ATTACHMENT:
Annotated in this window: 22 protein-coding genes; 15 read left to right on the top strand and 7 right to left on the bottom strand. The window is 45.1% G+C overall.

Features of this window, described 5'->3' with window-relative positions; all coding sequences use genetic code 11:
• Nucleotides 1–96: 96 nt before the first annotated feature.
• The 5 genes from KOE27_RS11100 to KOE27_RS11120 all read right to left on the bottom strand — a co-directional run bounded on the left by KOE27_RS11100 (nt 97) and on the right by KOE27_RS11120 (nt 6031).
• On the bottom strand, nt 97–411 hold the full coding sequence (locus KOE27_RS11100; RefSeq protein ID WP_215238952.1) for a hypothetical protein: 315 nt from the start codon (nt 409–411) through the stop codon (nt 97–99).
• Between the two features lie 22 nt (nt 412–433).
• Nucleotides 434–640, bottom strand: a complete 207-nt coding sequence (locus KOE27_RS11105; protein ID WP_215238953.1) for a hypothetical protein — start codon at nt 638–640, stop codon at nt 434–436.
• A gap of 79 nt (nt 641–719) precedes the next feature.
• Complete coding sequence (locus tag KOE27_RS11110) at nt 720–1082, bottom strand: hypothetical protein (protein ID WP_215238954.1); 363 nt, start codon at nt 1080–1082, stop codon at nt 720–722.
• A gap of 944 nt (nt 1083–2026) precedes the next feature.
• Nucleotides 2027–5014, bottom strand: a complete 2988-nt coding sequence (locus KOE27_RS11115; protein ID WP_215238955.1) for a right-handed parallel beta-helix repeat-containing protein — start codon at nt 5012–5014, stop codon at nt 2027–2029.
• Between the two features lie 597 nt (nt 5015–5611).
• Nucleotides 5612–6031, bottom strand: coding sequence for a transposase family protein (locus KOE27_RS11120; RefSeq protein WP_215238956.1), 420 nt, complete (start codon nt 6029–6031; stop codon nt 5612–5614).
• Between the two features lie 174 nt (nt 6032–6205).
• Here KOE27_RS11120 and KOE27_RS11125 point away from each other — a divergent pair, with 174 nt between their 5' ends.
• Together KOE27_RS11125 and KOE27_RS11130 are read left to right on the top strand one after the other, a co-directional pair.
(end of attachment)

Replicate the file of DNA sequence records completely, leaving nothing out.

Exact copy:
Annotated in this window: 22 protein-coding genes; 15 read left to right on the top strand and 7 right to left on the bottom strand. The window is 45.1% G+C overall.

Features of this window, described 5'->3' with window-relative positions; all coding sequences use genetic code 11:
• Nucleotides 1–96: 96 nt before the first annotated feature.
• The 5 genes from KOE27_RS11100 to KOE27_RS11120 all read right to left on the bottom strand — a co-directional run bounded on the left by KOE27_RS11100 (nt 97) and on the right by KOE27_RS11120 (nt 6031).
• On the bottom strand, nt 97–411 hold the full coding sequence (locus KOE27_RS11100; RefSeq protein ID WP_215238952.1) for a hypothetical protein: 315 nt from the start codon (nt 409–411) through the stop codon (nt 97–99).
• Between the two features lie 22 nt (nt 412–433).
• Nucleotides 434–640, bottom strand: a complete 207-nt coding sequence (locus KOE27_RS11105; protein ID WP_215238953.1) for a hypothetical protein — start codon at nt 638–640, stop codon at nt 434–436.
• A gap of 79 nt (nt 641–719) precedes the next feature.
• Complete coding sequence (locus tag KOE27_RS11110) at nt 720–1082, bottom strand: hypothetical protein (protein ID WP_215238954.1); 363 nt, start codon at nt 1080–1082, stop codon at nt 720–722.
• A gap of 944 nt (nt 1083–2026) precedes the next feature.
• Nucleotides 2027–5014, bottom strand: a complete 2988-nt coding sequence (locus KOE27_RS11115; protein ID WP_215238955.1) for a right-handed parallel beta-helix repeat-containing protein — start codon at nt 5012–5014, stop codon at nt 2027–2029.
• Between the two features lie 597 nt (nt 5015–5611).
• Nucleotides 5612–6031, bottom strand: coding sequence for a transposase family protein (locus KOE27_RS11120; RefSeq protein WP_215238956.1), 420 nt, complete (start codon nt 6029–6031; stop codon nt 5612–5614).
• Between the two features lie 174 nt (nt 6032–6205).
• Here KOE27_RS11120 and KOE27_RS11125 point away from each other — a divergent pair, with 174 nt between their 5' ends.
• Together KOE27_RS11125 and KOE27_RS11130 are read left to right on the top strand one after the other, a co-directional pair.